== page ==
This video shows a man showing the shelters on the inside before distributing the remedies there.
The staff also sent care packages with essential oils to disinfect the dirty water etc. with people returning to Aux-Cayes area.
Faced with the sheer impossible task of getting more help directly to those struck by the earthquake, we thought of other ways of bringing help. Jinpa’s foster brother Irnst, who runs discos for churches on weekends after service, came to the rescue. Irnst has been taking the clinic ladies along with him. Thus, the help and remedies have reached the greater Port-au-Prince area, as well as places in the countryside near the earthquake area.
We Created a New Permanent Clinic!
Hospitals in Haiti are closed because of strike, lacking supplies and fuel for generators, gang violence etc. So our little outpatient clinic is more needed than ever. At the moment, the area around Camio’s house, about 10 minutes further outside of the Port-au-Prince suburbs than the previous clinic location, is calm and free of shootings and kidnapping. We had to abandon the previous location, because of too many curfews and the staff not being able to reach there safely. We rented a new location right in the presently calm area were they live. This clinic will be open five days a week, not just two as in the past, and have three qualified practitioners. Dieux voulant, as they say in Haiti, if God wishes, then this new clinic will be bigger and better with more staff, treating more people than ever before. As Camio, Marie Lucie and Josephine are putting the remedies on the shelves, at least 50 people a day pass asking when the clinic will open.Here are the new shelves and people waiting to be seen. And yes, the clinic staff cannot take good photos.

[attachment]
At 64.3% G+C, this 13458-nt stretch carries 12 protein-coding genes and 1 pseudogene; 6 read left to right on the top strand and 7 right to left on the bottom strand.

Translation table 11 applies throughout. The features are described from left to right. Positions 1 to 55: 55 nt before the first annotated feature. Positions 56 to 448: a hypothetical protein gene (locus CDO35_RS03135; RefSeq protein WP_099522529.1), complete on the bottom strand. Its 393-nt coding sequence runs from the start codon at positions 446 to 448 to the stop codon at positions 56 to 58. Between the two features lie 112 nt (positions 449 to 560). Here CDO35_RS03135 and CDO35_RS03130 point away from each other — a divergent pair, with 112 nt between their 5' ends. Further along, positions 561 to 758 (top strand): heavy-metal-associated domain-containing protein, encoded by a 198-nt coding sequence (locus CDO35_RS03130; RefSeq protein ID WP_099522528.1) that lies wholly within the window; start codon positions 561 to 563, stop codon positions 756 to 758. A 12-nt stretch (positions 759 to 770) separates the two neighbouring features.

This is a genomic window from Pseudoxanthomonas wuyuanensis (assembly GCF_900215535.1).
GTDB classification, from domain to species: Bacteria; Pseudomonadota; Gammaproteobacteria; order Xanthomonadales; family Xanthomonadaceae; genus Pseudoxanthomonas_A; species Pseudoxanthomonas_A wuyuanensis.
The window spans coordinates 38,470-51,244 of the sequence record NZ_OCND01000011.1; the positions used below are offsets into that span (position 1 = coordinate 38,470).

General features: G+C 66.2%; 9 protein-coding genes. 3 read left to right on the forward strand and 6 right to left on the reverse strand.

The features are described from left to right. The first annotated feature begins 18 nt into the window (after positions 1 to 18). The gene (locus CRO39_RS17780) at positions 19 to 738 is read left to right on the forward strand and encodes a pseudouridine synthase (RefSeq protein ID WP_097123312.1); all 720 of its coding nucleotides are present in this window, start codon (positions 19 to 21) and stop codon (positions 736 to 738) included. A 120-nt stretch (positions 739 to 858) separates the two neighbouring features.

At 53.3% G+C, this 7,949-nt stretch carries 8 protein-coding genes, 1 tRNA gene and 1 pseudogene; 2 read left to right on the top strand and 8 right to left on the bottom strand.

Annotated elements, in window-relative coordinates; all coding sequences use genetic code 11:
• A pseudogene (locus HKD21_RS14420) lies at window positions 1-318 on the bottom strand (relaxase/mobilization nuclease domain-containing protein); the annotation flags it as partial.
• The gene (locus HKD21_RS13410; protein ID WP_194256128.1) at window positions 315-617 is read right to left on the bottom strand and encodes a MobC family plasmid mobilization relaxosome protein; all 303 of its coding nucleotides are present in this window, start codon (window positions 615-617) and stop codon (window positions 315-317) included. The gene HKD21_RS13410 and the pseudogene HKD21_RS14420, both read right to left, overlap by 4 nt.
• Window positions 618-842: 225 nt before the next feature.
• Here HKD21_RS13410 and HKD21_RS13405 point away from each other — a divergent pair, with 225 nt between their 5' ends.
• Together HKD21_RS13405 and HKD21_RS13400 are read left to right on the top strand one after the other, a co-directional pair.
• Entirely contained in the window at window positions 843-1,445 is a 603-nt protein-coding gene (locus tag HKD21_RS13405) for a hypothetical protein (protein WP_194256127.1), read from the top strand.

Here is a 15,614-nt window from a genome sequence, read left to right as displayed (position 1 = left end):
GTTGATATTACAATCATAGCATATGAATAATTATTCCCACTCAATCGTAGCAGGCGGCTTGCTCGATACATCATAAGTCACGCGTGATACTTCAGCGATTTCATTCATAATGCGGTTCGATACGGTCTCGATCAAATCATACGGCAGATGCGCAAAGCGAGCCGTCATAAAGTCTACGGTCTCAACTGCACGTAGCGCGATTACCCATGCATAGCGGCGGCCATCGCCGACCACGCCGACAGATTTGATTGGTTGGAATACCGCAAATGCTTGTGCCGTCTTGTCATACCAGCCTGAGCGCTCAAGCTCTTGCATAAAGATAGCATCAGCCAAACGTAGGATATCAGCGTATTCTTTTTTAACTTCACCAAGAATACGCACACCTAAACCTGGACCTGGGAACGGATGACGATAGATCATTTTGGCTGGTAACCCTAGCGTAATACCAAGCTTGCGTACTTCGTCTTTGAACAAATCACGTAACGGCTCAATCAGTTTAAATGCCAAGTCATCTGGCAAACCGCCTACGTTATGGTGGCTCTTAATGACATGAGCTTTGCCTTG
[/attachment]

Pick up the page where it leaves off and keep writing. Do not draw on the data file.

Clinic director Julia Graves is leaving, since the time she has to volunteer surpasses that of other years by at least 20-fold and now effectively requires the hours of a part time job.
Thank you again to all of our sponsors! Without you, this all would not have been possible!
All of our prayers go to Haiti becoming peaceful,
Much love from Julia, Michelle and Jinpa
With greatest appreciation for our latest donors:
Ven. Robins Courtin
Sandy Weil and friends and family
Lata Kennedy of Flower Power
Kyle Bolger for the hand operated electricity generator
Janine Coover and the members of Do Ngak Khun Phen Ling Buddhist Center
Bonnie Andretta of Kater Skill Herb Exchange
Julia Sheffield and members of IFPA
Selma Aslin, Adrianne Mockler, Big Pond Little Fish, Jamie Baker, Janet Ettele, Cecilia Quimby, Rebecca Wootten, Sage Mountain, Connie Valenti, Clare MacGoey, Paul Gruen, Larissa Dickey, Ver. Tenzin Lhamo, Bonnie Wood, Deborah Soule, Julia Hengst, Sharon Mc Greevey, Andrea Lemon, Ana Dotzler, Tanya Grandstaff, Irnst Norgaisse, Laura Fontaine, Jamie Baker, Three Jewels Outreach Center, Christi Pugh, Dido Roggatz for precious advice….. and anyone we may have missed!